- Find products that contain key stretch mark removal ingredients.
When looking for topical stretch mark creams, make sure the product contains at least one of these ingredients: hyaluronic acid, retinol and/or tretinoin. One thing to keep in mind, however, is that some of these ingredients can be harmful to an unborn baby, so always consult your doctor about stretch mark products, especially if you are pregnant.
- Alpha Hydroxy Acids – Cosmetic creams, with ingredients such as alpha hydroxy (acids) are used to lessen the appearance of their stretch marks. They are sold both via prescription and over the counter. These creams may be able to temporarily plump up the skin’s surface, but have not been scientifically proven to permanently remove stretch marks.
- Glycolic Acid – Glycolic acid is a sugar cane derivative and a member of the alpha hydroxy acid (AHA) family. It most likely works on stretch marks by increasing collagen production, says Leslie Baumann, MD, director of the University of Miami Cosmetic Group and author of The Skin Type Solution. Glycolic acid can also be administered in higher doses by a dermatologist.
- Glycolic Acid and Retinoids – Above all, using a combination of glycolic acid and retinoids may provide even better results. According to Mohamed L. Elsaie, MD, MBA, a trial comparing glycolic acid and tretinoin with glycolic acid and vitamin C both showed equal improvement and increased elastic in stretch marks after 12 weeks of daily application. Prescription-strength retinoids are often applied prior to a glycolic acid peel in order to prepare the skin.
- Trial silicone gel.
In a study of 20 volunteers who applied silicone gel and placebo gels into separate sides of the abdomen daily for 6 weeks, the application of silicone gel was shown to increase collagen levels and reduce pigmentation compared with a placebo. These findings could provide preliminary evidence of the use of topical gels in the clinical management of stretch marks. Ask your doctor about the following stretch mark products. These are available in over-the-counter and prescription strengths.
- Stratamark gel, produced by Stratpharma AG (a Switzerland-based company)
- Kelo-cote andDermatix, made by Obagi Medical Products, Inc. (a division of Valeant Pharmaceuticals)
- Experiment with topical over-the-counter stretch mark cream.
Over-the-counter products like Lac-Hydrin lotion hydrate the skin to help to reduce the appearance of stretch marks, according to WebMD. Charles E. Crutchfield III, M.D., clinical adjunct associate professor of dermatology at the University of Minnesota Medical School, recommends AmLactin, produced by Upsher-Smith Laboratories, Inc. and Merz Pharma’s Mederma (a gel based on an onion extract).
- Get your vitamin C.
Certain preparations of vitamin C, which have become increasingly popular as over-the-counter products, may increase collagen production and help early-stage stretch marks, says Dr. Baumann. She recommends combining them with glycolic acid for optimum effect. She also says vitamin C supplements may be effective, suggesting 500 milligrams three times a day.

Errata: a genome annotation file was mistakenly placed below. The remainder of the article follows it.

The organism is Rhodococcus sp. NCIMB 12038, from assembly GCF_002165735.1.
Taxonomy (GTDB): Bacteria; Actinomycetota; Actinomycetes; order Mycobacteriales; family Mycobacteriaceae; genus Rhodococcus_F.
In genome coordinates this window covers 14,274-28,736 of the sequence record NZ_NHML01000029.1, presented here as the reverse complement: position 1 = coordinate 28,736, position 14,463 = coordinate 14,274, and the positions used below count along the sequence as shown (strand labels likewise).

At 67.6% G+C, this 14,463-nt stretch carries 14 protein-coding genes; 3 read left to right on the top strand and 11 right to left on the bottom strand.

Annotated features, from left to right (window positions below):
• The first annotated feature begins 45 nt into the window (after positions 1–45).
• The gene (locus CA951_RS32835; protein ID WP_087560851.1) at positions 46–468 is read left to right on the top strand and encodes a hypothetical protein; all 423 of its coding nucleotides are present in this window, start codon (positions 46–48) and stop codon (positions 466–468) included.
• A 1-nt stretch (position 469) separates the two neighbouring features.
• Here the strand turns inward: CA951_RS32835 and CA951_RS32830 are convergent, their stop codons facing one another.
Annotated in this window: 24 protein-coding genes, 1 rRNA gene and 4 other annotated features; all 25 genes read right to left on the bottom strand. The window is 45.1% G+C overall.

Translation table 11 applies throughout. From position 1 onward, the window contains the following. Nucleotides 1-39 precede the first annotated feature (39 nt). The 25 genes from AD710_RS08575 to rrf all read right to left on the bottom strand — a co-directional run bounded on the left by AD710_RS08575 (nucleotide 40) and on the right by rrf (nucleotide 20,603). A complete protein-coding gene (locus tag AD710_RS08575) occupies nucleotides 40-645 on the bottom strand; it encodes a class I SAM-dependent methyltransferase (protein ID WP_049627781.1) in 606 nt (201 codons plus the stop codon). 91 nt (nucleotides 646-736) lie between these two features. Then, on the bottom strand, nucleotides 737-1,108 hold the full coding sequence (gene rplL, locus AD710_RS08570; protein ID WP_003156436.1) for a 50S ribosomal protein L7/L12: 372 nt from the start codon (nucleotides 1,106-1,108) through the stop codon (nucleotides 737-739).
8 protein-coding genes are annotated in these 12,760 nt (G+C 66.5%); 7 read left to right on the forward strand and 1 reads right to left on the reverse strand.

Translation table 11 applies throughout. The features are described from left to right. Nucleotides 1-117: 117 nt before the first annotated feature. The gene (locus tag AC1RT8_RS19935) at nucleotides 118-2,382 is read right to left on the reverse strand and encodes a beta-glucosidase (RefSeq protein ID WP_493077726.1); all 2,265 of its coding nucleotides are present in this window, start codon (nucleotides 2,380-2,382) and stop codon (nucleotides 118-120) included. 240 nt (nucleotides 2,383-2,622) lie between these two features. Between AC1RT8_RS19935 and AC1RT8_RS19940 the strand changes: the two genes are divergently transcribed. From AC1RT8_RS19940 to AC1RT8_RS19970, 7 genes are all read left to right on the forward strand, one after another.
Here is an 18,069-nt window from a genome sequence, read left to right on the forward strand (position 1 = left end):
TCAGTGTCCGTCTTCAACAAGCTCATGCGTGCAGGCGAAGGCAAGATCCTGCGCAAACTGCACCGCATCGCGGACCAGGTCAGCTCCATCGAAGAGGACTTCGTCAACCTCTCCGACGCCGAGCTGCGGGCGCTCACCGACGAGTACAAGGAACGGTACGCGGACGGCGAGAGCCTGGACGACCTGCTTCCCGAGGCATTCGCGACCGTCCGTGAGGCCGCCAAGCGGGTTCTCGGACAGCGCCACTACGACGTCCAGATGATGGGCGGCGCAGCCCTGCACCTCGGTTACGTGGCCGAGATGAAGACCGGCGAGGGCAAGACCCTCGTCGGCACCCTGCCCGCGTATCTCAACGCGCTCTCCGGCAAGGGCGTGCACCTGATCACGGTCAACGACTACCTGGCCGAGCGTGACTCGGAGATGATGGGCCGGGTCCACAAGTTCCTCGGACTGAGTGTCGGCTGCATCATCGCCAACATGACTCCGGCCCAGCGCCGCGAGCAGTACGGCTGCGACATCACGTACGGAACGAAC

In a report detailing the effect of vitamin C on skin, the authors indicate that vitamin C topical creams can be used to protect the skin and decrease the rate of cellular aging. Cellular aging can make those stretch marks look worse! Food sources of vitamin C include the following:
- Fruits (i.e. strawberries, oranges)
- Vegetables (i.e. spinach, cauliflower)
- Starchy vegetables (i.e. potatoes)
- Fresh herbs
- Get your vitamin A.
Vitamin A is actually a wide selection of several important compounds that we get from the diet. Retinol, in particular, is used by the body for skin maintenance and optimization. Consuming foods that are rich in vitamin A will help improve your skin. Food sources of vitamin A include the following:
- Animal liver
- Cod liver oil
- Fatty fish (i.e. salmon, tuna)
- Vegetables (i.e. kale, carrots)
- Starchy vegetables (i.e. potatoes)
Choosing the Best Stretch Mark Removal Methods
Whether you have stretch marks on your legs or stretch marks on your back (or in many places), try one or two of these tips at a time before moving on to another. As you can see, some of these stretch mark removal methods range from non-invasive home treatments to extensive cosmetic surgery. Above all, not every method will work for everyone. However, a little trial and error never hurt anyone!
Keep reading to discover the facts on stretch mark removal myths as well as tips for preventing stretch marks in the future.
Myths to Getting Rid of Stretch Marks
Before you jump in to exploring all of the stretch mark treatments available to you, make sure you know some of the ineffective and unfounded methods to remove stretch marks. If someone is telling you to do these things to get rid of stretch marks, don’t waste your time or money:
Myth #1: Peptide-containing products are effective in removing stretch marks.
Peptide-containing products, widely marketed as effective “repair” creams, are a waste of time and money, Dr. Baumann says. Despite commercial claims, there is no convincing data that these work. The American Society for Dermatologic Surgery agrees, cautioning that there is no convincing evidence that creams and ointments containing peptides work to treat stretch marks.